Brazilian banking giant Itaú Unibanco announced a US$5.1bn investment in technology infrastructure earlier this week, including construction of a new data center.
Itaú is planning to invest US1.1bn in the data center project, Fox Business reported, citing an announcement by the company’s president Roberto Setubal during a Tuesday press conference. Another part of the investment is a $1.3bn in upgrades to existing technology.
The investment, made over the 2012-2015 period represents a tripling of the company’s annual technology spend.
Itaú is also planning to upgrade its call center, online banking and self-service technology, according to a press release (translated from Portuguese).
The data center project in Mogi Mirim, a São Paulo municipality, is expected to create 700 jobs, the company said. It is also expected to contribute to the regional economy in other indirect ways.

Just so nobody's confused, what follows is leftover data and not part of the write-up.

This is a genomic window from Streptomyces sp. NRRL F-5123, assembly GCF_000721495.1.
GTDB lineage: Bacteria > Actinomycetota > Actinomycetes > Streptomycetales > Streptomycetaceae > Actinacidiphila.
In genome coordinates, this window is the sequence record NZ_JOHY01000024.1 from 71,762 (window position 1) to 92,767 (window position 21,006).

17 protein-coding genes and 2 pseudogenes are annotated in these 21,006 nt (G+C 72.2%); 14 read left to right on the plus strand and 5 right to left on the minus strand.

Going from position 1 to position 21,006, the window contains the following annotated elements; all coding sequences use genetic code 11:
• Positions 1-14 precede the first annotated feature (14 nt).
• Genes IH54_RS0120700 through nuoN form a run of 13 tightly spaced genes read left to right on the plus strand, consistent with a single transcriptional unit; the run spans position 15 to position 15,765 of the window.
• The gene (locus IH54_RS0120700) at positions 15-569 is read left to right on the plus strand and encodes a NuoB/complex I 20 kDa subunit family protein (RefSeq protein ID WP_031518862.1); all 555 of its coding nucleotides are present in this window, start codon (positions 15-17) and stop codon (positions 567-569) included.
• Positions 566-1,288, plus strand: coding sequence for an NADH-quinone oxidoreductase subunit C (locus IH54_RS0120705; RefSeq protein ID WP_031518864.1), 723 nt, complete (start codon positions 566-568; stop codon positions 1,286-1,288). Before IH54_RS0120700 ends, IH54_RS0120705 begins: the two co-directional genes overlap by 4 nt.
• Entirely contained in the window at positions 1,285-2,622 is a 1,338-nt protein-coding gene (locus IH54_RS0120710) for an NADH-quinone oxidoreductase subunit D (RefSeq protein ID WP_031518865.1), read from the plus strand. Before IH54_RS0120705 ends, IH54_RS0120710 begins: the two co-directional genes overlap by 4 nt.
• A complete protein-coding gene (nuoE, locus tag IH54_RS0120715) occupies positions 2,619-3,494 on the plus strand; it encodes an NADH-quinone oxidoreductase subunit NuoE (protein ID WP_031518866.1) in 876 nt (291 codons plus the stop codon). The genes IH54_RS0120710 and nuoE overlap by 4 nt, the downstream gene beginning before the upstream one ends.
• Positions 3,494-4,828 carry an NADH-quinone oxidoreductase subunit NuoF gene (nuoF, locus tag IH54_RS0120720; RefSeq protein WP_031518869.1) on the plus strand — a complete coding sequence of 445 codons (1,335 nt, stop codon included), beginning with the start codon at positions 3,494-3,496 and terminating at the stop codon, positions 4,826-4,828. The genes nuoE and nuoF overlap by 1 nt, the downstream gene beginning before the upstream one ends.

While Brazil is one of the world’s most active data cener markets, it is also one of the riskiest locations to operate a data center in, according to a recent report created jointly by Cushman and Wakefield and hurleypalmerflatt.
The report predicted that the majority of growth in South America’s data center industry is going to take place in Brazil and Mexico. It warned, however, that it was riskier to have a data center in Brazil than in the world’s other major markets because of high energy cost, a difficult business environment, high corporate tax requi0rements, political instability, a relative scarcity of educated workforce, low GDP per capita and high inflation.
The report compared risk as it relates specifically to data center operation in a wide variety of places around the world, including the UK, Germany, Qatar, Hong Kong, Singapore, South Africa, Poland, the Czech Republic, China and India, among others.
It made the comparisons based on a number of risk factors, including the ones listed above, as well as labor costs, sustainability and water availability. Brazil performed better than others in these three categories.